TO mark the Queen’s Platinum Jubilee, Boris Johnson is planning to announce the revival of imperial measurements.

According to the Mirror, the Prime Minister is expected to allow shops across the UK to sell goods in pounds and ounces.

A Government source for the Mirror has said that ministers will make the announcement on Friday to coincide with the Queen’s jubilee.

No 10 reportedly hopes that the news will bolster support among pro-Brexit voters in key constituencies that the Tories are under threat of losing.

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The move comes as Johnson is under increasing pressure to sway public opinion in the aftermath of the Sue Gray report as more Tory MPs hand in letters of no confidence to the 1922 Committee.

Since the year 2000, traders in the UK have been legally obliged to use the metric system for the sale by weight or measure of fresh produce. However, it has still been legal to price goods in pounds and ounces as long as the price in grams and kilograms is displayed alongside.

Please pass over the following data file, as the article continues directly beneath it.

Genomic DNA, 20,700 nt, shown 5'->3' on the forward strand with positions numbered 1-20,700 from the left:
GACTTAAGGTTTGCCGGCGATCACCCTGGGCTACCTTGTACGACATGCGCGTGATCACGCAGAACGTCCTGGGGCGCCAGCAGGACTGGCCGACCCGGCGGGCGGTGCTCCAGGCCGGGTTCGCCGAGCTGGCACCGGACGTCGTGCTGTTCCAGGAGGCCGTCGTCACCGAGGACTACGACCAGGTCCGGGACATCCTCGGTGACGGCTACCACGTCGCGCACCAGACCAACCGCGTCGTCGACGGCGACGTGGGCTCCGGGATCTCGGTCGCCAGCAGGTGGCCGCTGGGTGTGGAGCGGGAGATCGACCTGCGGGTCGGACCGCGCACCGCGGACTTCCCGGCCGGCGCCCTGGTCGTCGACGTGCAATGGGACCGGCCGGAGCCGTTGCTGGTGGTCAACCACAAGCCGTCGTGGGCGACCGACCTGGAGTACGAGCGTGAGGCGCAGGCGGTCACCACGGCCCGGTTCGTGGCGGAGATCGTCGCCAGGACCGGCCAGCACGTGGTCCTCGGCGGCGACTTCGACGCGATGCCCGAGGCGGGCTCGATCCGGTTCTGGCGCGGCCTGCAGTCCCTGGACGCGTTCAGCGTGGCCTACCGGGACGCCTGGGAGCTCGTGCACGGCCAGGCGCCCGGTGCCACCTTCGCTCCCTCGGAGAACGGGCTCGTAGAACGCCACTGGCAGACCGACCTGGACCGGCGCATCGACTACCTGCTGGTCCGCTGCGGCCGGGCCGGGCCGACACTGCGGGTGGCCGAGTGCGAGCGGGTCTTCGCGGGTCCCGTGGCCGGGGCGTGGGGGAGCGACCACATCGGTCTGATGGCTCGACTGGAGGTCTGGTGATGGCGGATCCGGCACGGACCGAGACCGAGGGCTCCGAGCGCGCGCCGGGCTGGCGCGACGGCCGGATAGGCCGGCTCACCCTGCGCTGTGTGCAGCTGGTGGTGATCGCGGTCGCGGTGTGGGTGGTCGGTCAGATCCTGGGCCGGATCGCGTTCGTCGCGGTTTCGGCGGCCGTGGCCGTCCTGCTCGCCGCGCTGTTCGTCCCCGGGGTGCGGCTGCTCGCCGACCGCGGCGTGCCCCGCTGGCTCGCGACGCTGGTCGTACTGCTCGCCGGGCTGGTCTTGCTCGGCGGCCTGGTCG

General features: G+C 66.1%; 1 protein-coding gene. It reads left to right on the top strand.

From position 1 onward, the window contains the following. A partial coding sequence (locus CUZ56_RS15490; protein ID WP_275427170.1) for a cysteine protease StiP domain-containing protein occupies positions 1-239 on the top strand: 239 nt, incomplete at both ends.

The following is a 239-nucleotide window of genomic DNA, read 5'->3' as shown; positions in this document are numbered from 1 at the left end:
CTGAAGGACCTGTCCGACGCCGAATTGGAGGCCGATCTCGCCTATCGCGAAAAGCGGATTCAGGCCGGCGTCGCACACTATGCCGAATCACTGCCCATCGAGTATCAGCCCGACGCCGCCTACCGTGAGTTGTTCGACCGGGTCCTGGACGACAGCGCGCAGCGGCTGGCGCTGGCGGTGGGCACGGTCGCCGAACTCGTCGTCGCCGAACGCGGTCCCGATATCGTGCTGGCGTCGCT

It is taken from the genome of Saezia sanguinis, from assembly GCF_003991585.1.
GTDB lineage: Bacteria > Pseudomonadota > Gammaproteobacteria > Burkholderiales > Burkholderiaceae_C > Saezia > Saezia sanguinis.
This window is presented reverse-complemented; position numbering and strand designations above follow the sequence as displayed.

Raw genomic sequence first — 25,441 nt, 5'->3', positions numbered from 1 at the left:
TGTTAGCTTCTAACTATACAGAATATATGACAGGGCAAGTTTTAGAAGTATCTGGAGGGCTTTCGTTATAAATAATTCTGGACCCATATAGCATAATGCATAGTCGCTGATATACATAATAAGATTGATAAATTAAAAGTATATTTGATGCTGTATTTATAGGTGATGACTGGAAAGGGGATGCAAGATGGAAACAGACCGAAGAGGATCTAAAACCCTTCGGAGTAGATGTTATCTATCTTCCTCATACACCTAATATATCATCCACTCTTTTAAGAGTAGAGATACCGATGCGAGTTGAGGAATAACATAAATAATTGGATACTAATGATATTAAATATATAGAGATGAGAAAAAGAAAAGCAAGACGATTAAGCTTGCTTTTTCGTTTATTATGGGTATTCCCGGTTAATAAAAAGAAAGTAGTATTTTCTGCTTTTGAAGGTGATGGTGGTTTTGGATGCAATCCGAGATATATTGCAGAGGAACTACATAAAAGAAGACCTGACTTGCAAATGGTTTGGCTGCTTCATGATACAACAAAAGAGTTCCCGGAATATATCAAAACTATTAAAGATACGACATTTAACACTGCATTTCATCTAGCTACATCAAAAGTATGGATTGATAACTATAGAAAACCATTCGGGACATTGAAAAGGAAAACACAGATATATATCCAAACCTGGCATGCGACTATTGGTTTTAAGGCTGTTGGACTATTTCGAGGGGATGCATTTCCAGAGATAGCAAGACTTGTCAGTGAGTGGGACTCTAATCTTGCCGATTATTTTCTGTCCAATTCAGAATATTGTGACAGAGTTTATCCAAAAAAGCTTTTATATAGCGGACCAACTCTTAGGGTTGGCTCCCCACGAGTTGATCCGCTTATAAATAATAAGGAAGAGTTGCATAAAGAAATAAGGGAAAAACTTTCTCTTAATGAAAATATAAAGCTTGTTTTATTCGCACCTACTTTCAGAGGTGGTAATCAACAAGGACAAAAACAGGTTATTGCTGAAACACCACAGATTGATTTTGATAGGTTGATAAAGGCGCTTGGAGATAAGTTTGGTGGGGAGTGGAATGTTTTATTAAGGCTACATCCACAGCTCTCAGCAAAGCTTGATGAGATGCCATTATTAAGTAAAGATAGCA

It is not expected that metric units will be altogether scrapped but that traders will be allowed to choose which system to use following a Government study proposal led by Brexit Opportunities Minister Jacob Rees-Mogg.

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Commenting on the news, Nicola Sturgeon Tweeted: "To paraphrase - ‘those whom the gods seek to destroy they first make utterly ridiculous’"

Scottish Green Ross Greer wrote on Twitter: "A pantomime kingdom ruled by upper class tosspots still inconsolable that the empire is over"

Labour's Shadow Business Secretary Jonathan Reynolds said: “Small businesses can measure the difference a Labour government would make in pounds and pence with our plan to cut taxes for pubs, cafes, and shops.

“The Government should get on with tackling the cost of living and cutting costs for businesses. Labour backs British firms and will make Brexit work for them and consumers.”

A Cabinet source to the Mirror said: “As the British people have been happy to use both imperial and metric measurements in their daily life it is good for the Government to reflect that now we are free to change our regulations accordingly.”